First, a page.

Most College Students Struggling With Food Or Housing During The Pandemic, Report Says
Roughly three in five college students in America are struggling to meet basic living needs like food and housing during the coronavirus crisis, according to a new report by The Hope Center.
The study, which surveyed more than 38,000 students across 28 states, found that 58% of respondents had difficulties accessing food or paying for rent during the pandemic, with some students also reporting being homeless.
Overall, 44% of students at two-year institutions and 38% of students at four-year institutions experienced food insecurity over the last 30 days, the study found.
The study used a food security scale from the U.S. Department of Agriculture that looks at issues ranging from hunger caused by financial insecurity to problems accessing nutritional meals.
Among two-year students, 25% said they went hungry because they ran out of money, while 40% said the food they bought didn’t last and they didn’t have enough money to purchase more.
When it comes to housing, the report found that paying for rent was the most common challenge for students during the pandemic. Roughly 18% of students said they “do not feel confident” about their ability to pay rent in the next month.
Also concerning was that more than 4,000 students said they were attending college while homeless, representing 15% of four-year students and 11% of two-year students.
Among those who were homeless, the vast majority reported couch surfing or temporarily staying with a friend or relative, but some students said they were sleeping in shelters, motels, on the streets, and in cars.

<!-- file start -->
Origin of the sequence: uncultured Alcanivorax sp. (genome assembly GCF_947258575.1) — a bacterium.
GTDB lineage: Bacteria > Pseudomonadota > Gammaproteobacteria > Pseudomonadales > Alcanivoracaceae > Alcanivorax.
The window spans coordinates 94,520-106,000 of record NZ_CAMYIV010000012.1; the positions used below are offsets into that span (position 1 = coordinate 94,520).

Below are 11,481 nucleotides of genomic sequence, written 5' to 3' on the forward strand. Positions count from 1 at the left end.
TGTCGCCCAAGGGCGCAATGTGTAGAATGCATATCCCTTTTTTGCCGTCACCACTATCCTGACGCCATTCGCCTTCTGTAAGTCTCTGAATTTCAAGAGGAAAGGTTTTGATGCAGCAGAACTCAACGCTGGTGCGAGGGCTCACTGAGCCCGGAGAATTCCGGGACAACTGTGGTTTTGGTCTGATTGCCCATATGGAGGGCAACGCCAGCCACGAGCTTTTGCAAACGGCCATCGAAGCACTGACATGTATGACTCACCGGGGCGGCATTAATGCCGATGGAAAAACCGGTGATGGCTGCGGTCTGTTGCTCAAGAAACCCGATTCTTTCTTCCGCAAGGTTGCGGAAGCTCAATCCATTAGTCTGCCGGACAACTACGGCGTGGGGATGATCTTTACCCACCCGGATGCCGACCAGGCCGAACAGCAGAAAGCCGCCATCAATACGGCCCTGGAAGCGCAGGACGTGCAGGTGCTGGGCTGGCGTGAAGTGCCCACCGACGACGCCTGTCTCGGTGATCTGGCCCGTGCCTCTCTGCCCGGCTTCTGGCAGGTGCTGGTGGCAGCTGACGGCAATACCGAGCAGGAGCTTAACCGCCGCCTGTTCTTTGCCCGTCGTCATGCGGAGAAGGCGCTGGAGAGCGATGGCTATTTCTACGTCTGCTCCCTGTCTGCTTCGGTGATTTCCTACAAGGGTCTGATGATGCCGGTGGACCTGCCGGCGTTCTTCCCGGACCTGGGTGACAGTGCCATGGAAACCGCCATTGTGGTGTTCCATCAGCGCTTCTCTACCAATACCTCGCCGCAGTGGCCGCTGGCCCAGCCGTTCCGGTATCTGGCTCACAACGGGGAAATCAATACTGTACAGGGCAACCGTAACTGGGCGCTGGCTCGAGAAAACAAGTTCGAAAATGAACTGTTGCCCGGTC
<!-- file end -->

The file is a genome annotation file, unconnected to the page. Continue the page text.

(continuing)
Students of colors were significantly more likely to experience housing and food insecurity, with 71% of African American students and 65% of Hispanic students affected, compared to just half of White students. Off campus students were also more affected compared to students living in college dorms.
Moreover, with the nationwide unemployment rates at a record high, many college students have lost their jobs or experienced wage losses due to salary cuts or reduced work hours. The Hope report found that 42% of four-year college students lost at least one job, while 28% got a reduction in hours or pay.
Overall, 36% of students who had jobs said they didn’t experience a negative change to their employment due to the coronavirus.
The study comes in the wake of new guidance from the U.S. Department of Education that advocates say could prevent some of the most vulnerable college students from receiving federal aid at a time when they need it the most.
Last week, Secretary of Education Betsy DeVos issued a rule that prohibits colleges from granting CARES Act money to undocumented students and non-citizens, including recipients of the Deferred Action for Childhood Arrival (DACA) program.
The Coronavirus Aid, Relief and Economic Security Act provided $14 billion for colleges affected by campus closures during the pandemic, requiring that at least half of that money go to students in the form of grants for food, housing, health care, and other needs like textbooks and technology.
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